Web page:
Nem ran/cha gio

Nem ran/cha gio

Chả giò, or nem rán, also known as fried spring roll, is a popular dish in Vietnamese cuisine and usually served as an appetizer in Europe and North America, where there are large Vietnamese diaspora. It is ground meat, usually pork, wrapped in rice paper and deep-fried.

Why do people like Nem ran/cha gio

Nem ran/cha gio-being-enjoyed
Vietnamese Fried Spring Rolls are delicious with crispy exterior and flavorful filling. This dish is a must in any traditional Vietnamese banquets or celebrations. I am sharing the authentic way to make them as well as tips to ensure they turn out golden and crispy.

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Ingredients that go into Nem ran/cha gio

  • spring roll wrappers: these white sheets are made from rice flour and sun-dried before packaged and sold to consumers. In Vietnam, we don’t use spring roll pastry or egg roll wrappers to make cha gio.
  • ground pork and chopped shrimp: I often use a 50-50 or 60-40 ratio of pork to shrimp. When we have fresh crab meat on hand, I also love to add it to the filling.
  • glass noodles (miến, also called cellophane noodles or mung bean thread noodles): you can find these at Asian grocery stores. Make sure you choose Vietnamese or Chinese glass noodles. The Korean ones are not suitable for this dish.
  • dried wood-ear mushrooms: these add crunchiness to the filling.
  • shredded carrot and beansprouts: these are among the most popular veggies used in spring roll filling. Some people like to use jicama or kohlrabi. When I was in the US., I sometimes took a shortcut by using a bag of slaw with pre-shredded cabbage and carrot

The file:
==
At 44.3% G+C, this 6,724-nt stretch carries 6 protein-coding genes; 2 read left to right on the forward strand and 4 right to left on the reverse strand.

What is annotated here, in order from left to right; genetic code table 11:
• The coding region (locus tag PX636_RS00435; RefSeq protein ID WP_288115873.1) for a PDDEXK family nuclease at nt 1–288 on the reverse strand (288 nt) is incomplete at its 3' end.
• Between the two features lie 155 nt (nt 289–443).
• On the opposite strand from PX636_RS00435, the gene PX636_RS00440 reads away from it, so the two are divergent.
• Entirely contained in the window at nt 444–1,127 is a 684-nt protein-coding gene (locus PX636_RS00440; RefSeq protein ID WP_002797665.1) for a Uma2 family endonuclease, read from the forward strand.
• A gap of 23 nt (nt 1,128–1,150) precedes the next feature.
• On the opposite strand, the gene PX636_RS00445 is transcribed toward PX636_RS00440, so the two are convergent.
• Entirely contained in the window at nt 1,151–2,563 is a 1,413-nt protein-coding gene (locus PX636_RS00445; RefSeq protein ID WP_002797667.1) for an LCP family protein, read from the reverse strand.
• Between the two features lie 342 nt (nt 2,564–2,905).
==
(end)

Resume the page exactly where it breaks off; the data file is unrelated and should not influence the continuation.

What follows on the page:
• eggs, shallot, fish sauce, salt and pepper

How to cook Nem ran/cha gio

This dish is not difficult to make at all, although if you make a large batch, it can be quite time-consuming to wrap the rolls. First, you will need to slice or cut ingredients into small pieces and then mix them well to combine.

The next step will be wrapping. Use your fingertips to dab water over the wrapper to make it pliable, then add the filling and roll.

Here’s a very important thing: when you make these Northern-style spring rolls, do not wrap too tight, or the rolls may burst when you fry them. The reason is the noodles in the filling will expand when frying.

One of the things that make this dish tasty is its crispy exterior. In order to achieve that, here are my family’s tips:

  • Add just a few drops of vinegar to the water you will use to dab over the spring roll wrappers
  • Fry twice: first time with medium heat to cook the interior and second time to crisp up the exterior
  • Use a generous amount of frying oil
  • Fry the rolls in a single layer and leave some room to move them around. Overcrowding the pan will lower the heat too much and the rolls may not turn out crispy

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What can Nem ran/cha gio be served together with

Nem ran/cha gio-served

It is best to eat the rolls right after the second fry. If you plan to eat them the next day, do the first fry, refrigerate them, and do the second fry the next day. If you want to freeze them for later, do so after the first fry.

The most common way to serve these is with rice vermicelli noodles, soft lettuce, fresh herbs and nuoc cham dressing. There is a variety of herbs you can use: cilantro, Thai basil, spearmint (peppermint is fine too), and perilla leaves.

Other popular Vietnamese food

Besides Nem ran/cha gio, there are other vietnamese food dishes that are highly popular in Singapore and around the world. Below is a list of some of the most mentioned ones:

Pho, Cha Ca, Banh Xeo, Cao Lau, Rau Muong, Nem Ran Cha Gio, Goi Cuon, Bun Bo Hue, Banh Khot, Ga Tan, Nom Hoa Chuoi, Hoa Qua Dam, Pho Cuon, Ga Nuong, Pho Xao, Ca Phe Trung, Bo La Lot, Xoi, Banh Cuon, Ca Tim Kho To, Bot Chien, Bun Dau Mam Tom, Banh Goi, Com Suon Nuong, Chao, Bo Luc Lac, Hat De Nong, Banh Uot thit nuong, Bun Cha, Banh Mi, Lau, Banh Bao, Com rang, Bo Bit Tet, Com Chay, Che, My Xao Bo, Dau Phu Sot Ca Chua, Canh Bun

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